Review: A People’s Guide to Publishing

(This column is posted at, Steve’s Tumblr, and Pillowfort.  Find out more at my newsletter, and all my social media at my

I picked up “A People’s Guide To Publishing” by Joe Biel to get new ideas for my self-publishing.  Biel founded Microcosm Publishing and knows what he’s doing.  The book changed my writing agenda for the next two years, and I’m going to recommend it to all writers.

The idea behind PGTP is how to start a publishing company.  That may seem to be outside the scope of most indie authors, but a good 80% of the advice applies to them as well.  The difference between “publishing company” and “indie author” is more fluid than many realize.

I learned a few things. So let’s take a look at the book.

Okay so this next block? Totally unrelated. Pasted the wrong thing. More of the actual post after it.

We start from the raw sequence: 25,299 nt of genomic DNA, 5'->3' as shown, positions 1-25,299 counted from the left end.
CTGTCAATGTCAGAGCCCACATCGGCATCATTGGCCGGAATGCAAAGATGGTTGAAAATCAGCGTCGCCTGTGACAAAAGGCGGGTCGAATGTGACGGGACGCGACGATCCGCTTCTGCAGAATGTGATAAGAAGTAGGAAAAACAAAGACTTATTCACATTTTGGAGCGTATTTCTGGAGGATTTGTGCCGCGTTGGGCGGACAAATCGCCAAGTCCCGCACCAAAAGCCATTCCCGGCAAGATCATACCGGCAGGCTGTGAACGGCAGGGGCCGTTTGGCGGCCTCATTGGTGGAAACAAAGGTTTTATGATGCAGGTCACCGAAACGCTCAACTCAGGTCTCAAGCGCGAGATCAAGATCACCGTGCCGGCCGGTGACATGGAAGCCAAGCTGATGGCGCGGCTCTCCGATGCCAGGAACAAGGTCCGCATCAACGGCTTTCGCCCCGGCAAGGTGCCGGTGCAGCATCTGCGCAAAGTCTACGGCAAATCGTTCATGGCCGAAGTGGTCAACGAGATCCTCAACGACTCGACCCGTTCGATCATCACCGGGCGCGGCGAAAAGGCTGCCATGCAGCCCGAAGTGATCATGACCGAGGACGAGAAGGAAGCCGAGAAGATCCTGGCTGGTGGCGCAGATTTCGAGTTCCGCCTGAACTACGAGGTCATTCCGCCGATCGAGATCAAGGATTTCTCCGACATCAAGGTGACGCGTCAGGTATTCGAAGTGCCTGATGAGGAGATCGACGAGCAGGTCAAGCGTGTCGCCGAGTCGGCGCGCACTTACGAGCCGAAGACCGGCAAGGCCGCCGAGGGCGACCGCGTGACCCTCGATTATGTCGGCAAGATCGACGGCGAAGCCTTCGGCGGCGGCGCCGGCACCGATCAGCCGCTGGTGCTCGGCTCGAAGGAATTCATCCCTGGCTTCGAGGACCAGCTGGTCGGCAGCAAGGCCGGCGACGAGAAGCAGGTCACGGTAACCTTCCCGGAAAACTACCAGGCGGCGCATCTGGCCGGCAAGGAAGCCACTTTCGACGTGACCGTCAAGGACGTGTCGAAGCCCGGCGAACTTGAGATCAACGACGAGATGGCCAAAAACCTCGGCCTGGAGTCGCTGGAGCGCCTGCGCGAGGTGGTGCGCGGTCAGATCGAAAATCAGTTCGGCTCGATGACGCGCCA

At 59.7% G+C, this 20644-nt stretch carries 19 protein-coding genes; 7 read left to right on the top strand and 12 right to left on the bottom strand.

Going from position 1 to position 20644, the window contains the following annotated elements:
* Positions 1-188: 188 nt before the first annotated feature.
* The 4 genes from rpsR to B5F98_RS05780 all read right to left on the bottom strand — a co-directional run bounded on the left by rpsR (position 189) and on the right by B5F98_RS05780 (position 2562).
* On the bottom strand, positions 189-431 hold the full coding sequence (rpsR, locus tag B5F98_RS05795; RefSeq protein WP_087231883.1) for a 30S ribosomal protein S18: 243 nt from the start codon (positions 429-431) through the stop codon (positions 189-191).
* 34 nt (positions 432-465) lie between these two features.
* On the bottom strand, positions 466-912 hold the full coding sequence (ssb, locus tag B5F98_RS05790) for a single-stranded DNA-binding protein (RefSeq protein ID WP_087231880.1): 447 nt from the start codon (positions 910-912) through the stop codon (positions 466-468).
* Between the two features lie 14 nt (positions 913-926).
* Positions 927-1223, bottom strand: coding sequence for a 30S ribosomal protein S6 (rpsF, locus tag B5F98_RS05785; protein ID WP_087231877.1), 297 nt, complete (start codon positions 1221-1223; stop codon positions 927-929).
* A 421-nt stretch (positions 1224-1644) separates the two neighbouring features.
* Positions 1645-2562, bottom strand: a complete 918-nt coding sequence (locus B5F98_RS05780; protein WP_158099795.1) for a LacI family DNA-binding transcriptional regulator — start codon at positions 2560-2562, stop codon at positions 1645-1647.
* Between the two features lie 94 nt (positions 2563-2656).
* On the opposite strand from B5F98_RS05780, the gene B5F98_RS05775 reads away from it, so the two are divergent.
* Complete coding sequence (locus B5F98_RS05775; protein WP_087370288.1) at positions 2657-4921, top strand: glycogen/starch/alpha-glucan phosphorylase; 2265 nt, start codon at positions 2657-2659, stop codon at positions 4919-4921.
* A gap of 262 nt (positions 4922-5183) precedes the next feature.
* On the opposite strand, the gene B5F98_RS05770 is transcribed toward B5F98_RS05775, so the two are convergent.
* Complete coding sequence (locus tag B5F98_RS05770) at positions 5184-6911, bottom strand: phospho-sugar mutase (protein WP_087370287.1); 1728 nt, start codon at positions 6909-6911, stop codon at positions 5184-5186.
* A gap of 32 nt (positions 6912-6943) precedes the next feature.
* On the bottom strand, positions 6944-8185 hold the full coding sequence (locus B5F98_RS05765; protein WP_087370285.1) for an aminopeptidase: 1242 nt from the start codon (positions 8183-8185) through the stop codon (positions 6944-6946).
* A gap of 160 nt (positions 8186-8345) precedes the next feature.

The author, Biel, speaks from direct experience creating Microcosm Publishing and interactions with other writers and publishers.  While he acknowledges the world today isn’t the world he started in decades ago, the advice stands up because most of it he’s using right now.

Let’s talk about what the book covers (everything, but let’s list the everything).

I was delighted that the book opens about vision.  Author or future publisher, vision matters – what do you believe in and who do you serve?  Your vision helps you decide on concrete steps, so I was thrilled to see it so well explained (I’ve had to do this before).

After vision, the book covers the real nitty-gritty on publishing and not relying directly on Amazon, Ingrahm, etc.  The author believes – and wants you – to engage in actual physical books and control your printing.  Biel considers Amazon Kindle or Ingram’s POD services to be glorified vanity presses that can limit you, even if they have their uses.  He makes a good case, to be honest.

The advice given here surprised me because it made me think in different ways?  Why not make your book a ‘zine at first to test it?  Could you split distribution between a POD service and a regular printer?  Do ebooks really fit your marketing plan?  Could you just print 20 copies of your book and test it at a bookstore?